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Title: Microbial ecology of anaerobic biodegradation of benzoate : microbial communities and processes
Author: Korin, Tetyana Olegivna
ISNI:       0000 0004 7660 0862
Awarding Body: Newcastle University
Current Institution: University of Newcastle upon Tyne
Date of Award: 2018
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Microbial conversion of hydrocarbons and other aromatic compounds has been studied extensively under various electron accepting conditions, by investigating cultured microorganisms and by using samples collected directly from diverse environments. However, the functions of the principal microbial organisms taking part in the biodegradation process are not fully understood, especially when the organisms comprise complex microbial communities. The focus of the research reported here is the identification of a microbial community enriched during methanogenic benzoate degradation using inocula from two contrasting environments, river sediment and oil sands. Benzoate is a monoaromatic compound used extensively as a model compound in studies of hydrocarbons and other aromatics. The microorganisms which were most abundant and which had been shown by earlier work to take part in syntrophic benzoate degradation were investigated. Their functional potential was also investigated using metagenomic approaches. It was found that enrichments from different environments contained different microbial communities, different members of which were thought to take part in the syntrophic degradation of benzoate. In benzoate enrichments with Tyne sediment, two types of methanogen were enriched: hydrogenotrophic Methanofollis and acetoclastic Methanosaeta. In contrast, in oil sands enrichments with benzoate, the most abundant methanogens were metabolically versatile Methanosarcina spp. The primary benzoate degrader in enrichments with Tyne sediment was Syntrophus, most likely Syntrophus aciditrophicus as was suggested by 99% sequence identity. In oil sands enrichments the supposed primary benzoate degrader was an unknown species of Desulfotomaculum. Syntrophic acetate oxidisers (e.g. Syntrophomonas) were not found in abundance in Tyne sediment cocultures with benzoate. Instead, the conversion of acetate into hydrogen and carbon dioxide appeared to be mediated by acetoclastic methanogenesis, which utilised acetate directly as has been evidenced by the enrichment of acetoclastic methanogens Methanosaeta and Methanosarcina. In the oil sands, syntrophic acetate oxidation was likely to have been carried out by the known acetoclastic methanogen Methanosarcina. However, it was conjectured that unclassified Sphingobacteriales clone WCHB1.69 could have taken part in the acetate utilisation. Regardless of the observed differences between the microbial communities, investigation of the metabolic potential showed the presence of the same pathways, key genes and enzymes that are known to take part in the degradation of benzoate iv and the production of methane. The same four pathways were found in both sets of methanogenic enrichments, namely the benzoate degradation pathway and hydrogenotrophic, acetoclastic and methylotrophic methanogenesis pathways. The same key genes that take part in benzoate degradation, namely dienoyl-CoA hydratase (dch), β-hydroxyacyl-CoA dehydrogenase (had) and β-oxoacyl-CoA hydrolase (oah) were found in high abundance in both enrichment cultures. The same key genes coding for essential proteins involved in methanogenesis were also found in high abundance in all the methanogenic archaea tested in both Tyne sediment and oil sands methanogenic enrichment cultures with benzoate, namely tetrahydromethanopterin S-methyltransferase (mtrA), methyl-coenzyme M reductase A (mcrA) and heterodisulfide reductase subunit A (hdrA). Other genes found in high abundance were methanogenic pathway specific genes, namely formylmethanofuran dehydrogenase, subunit A (fmdA) involved in hydrogenotrophic methanogenesis, phosphate acetyltransferase (pta), acetate kinase (ackA) and acetyl-CoA synthetase (ACSS) involved in acetoclastic methanogenesis and coenzyme M methyltransferase (mtaA) involved in methylotrophic methanogenesis. These results suggest that the functional capabilities of the microorganisms in different environments remain constant but the communities might vary from one environment to another. In addition, a comparison was made between two sequencing platforms, Illumina MiSeq and Ion Torrent PGM. The result suggested that, overall, the two sequencers concurred. The sequencers found the same most abundant taxa, but there were instances where both sequencers detected some microorganisms which were not detected by the other sequencer. Syntrophic degradation of many different types of compound such as alcohols, saturated and unsaturated fatty acids, hydrocarbons and aromatic compounds has been identified in methanogenic environments, suggesting the global importance of this process and of the microorganisms involved. Further work on the syntrophic processes, including methanogenesis, would clarify which microorganisms take part in syntrophy, in which environments syntrophy occurs, what substrates can be utilised, which members of the microbial community participate and how. Such knowledge would be useful in understanding the processes that attenuate the contamination of industrial land and the development of strategies for bioremediation. A quantitative model of syntrophic biodegradation could also assist in understanding the processes that release greenhouse gases. There is also a likelihood that microbial degradation could find a use in the development of sustainable and environmentally innocuous sources of energy.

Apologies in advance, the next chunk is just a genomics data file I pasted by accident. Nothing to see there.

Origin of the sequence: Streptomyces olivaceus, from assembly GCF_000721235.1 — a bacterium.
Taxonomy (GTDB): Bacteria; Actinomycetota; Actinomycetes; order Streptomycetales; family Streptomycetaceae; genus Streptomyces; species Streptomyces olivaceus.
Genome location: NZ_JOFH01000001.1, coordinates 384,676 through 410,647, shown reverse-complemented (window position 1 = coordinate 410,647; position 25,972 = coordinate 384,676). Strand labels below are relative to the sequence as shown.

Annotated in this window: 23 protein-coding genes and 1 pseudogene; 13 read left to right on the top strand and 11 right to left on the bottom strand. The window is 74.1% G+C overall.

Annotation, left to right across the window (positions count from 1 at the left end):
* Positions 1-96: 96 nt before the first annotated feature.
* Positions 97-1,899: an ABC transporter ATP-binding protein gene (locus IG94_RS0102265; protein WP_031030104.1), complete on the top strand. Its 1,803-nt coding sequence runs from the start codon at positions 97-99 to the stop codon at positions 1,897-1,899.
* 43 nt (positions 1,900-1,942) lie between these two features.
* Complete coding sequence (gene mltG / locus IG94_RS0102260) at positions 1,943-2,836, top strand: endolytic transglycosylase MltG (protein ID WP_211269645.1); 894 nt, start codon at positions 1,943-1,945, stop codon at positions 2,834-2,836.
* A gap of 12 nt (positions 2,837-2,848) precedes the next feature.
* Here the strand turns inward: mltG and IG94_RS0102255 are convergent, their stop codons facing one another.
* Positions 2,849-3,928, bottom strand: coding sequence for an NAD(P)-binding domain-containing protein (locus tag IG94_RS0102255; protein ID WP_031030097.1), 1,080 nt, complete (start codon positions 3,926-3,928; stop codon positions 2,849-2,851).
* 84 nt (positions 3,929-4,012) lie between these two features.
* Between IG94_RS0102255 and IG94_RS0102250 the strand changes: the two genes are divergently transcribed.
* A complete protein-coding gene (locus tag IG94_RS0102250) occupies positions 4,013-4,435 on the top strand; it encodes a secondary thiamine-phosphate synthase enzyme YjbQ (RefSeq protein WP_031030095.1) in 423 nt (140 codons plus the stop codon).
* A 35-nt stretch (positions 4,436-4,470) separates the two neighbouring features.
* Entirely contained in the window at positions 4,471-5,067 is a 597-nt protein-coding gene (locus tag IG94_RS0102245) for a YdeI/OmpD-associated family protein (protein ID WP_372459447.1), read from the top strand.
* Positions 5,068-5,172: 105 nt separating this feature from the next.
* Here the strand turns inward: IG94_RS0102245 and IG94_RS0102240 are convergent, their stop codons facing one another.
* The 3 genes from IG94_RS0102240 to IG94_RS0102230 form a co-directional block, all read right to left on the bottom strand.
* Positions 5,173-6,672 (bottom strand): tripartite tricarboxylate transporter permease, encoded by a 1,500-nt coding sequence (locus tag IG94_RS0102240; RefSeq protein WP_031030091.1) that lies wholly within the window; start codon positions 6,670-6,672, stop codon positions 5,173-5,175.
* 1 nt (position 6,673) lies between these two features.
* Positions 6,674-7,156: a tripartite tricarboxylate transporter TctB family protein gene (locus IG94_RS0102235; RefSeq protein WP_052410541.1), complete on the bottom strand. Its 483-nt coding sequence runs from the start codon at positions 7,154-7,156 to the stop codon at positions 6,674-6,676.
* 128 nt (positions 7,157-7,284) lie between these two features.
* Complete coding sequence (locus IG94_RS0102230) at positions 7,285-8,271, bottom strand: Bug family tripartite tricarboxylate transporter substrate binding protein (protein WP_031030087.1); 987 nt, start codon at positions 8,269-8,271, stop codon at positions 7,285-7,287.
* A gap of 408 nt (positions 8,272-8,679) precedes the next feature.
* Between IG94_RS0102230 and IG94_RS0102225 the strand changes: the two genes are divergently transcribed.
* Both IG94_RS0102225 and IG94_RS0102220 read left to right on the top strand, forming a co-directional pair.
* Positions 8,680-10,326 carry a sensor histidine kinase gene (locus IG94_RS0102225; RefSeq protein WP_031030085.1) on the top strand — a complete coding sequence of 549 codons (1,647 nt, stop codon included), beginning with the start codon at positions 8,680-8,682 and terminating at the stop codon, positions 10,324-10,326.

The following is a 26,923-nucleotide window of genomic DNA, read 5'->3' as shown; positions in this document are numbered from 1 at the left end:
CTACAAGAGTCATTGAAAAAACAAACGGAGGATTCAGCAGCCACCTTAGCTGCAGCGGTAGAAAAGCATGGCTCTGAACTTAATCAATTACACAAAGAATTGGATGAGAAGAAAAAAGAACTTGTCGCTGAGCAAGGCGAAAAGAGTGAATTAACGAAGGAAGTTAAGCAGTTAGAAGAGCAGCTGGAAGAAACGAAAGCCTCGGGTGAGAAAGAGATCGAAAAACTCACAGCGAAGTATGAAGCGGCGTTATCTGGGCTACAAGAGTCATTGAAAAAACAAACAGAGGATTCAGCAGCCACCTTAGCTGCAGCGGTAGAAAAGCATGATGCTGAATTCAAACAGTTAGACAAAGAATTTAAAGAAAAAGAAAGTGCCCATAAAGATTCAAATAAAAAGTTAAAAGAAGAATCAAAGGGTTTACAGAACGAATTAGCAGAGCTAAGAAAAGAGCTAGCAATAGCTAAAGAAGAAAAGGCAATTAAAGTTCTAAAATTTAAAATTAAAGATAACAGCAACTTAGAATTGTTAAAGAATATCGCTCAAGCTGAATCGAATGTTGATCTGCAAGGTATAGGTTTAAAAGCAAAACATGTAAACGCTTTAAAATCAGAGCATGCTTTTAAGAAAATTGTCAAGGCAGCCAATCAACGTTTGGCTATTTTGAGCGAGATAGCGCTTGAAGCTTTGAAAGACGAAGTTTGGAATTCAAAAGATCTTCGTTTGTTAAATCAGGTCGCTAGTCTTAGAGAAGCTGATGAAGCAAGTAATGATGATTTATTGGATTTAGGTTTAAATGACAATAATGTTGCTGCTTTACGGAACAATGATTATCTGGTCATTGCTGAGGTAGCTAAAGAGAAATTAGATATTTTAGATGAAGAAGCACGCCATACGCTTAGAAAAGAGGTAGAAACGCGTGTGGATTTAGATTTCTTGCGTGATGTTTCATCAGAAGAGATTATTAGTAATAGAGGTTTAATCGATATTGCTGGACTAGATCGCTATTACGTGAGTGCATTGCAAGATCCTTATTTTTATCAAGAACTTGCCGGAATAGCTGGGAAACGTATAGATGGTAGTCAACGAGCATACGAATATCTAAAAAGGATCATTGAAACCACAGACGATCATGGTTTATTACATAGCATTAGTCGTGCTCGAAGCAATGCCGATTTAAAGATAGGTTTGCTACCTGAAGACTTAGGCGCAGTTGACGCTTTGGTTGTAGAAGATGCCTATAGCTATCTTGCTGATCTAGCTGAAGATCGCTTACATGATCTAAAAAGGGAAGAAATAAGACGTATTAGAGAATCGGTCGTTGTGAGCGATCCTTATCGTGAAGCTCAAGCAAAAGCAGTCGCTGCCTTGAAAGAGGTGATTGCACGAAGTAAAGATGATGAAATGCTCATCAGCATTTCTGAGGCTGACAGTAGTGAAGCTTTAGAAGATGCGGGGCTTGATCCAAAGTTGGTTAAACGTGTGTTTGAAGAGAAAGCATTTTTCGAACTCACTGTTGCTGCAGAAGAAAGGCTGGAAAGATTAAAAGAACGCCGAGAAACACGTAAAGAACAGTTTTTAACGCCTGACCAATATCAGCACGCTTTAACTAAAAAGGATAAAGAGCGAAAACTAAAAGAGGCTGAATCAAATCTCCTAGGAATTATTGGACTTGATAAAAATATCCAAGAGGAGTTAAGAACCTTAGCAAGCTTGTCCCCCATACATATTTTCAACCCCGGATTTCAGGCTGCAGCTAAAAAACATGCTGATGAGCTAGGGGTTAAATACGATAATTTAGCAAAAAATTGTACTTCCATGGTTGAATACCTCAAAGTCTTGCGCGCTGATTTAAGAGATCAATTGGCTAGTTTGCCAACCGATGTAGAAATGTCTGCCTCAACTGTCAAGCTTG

Supervisor: Not available Sponsor: NERC
Qualification Name: Thesis (Ph.D.) Qualification Level: Doctoral
EThOS ID:  DOI: Not available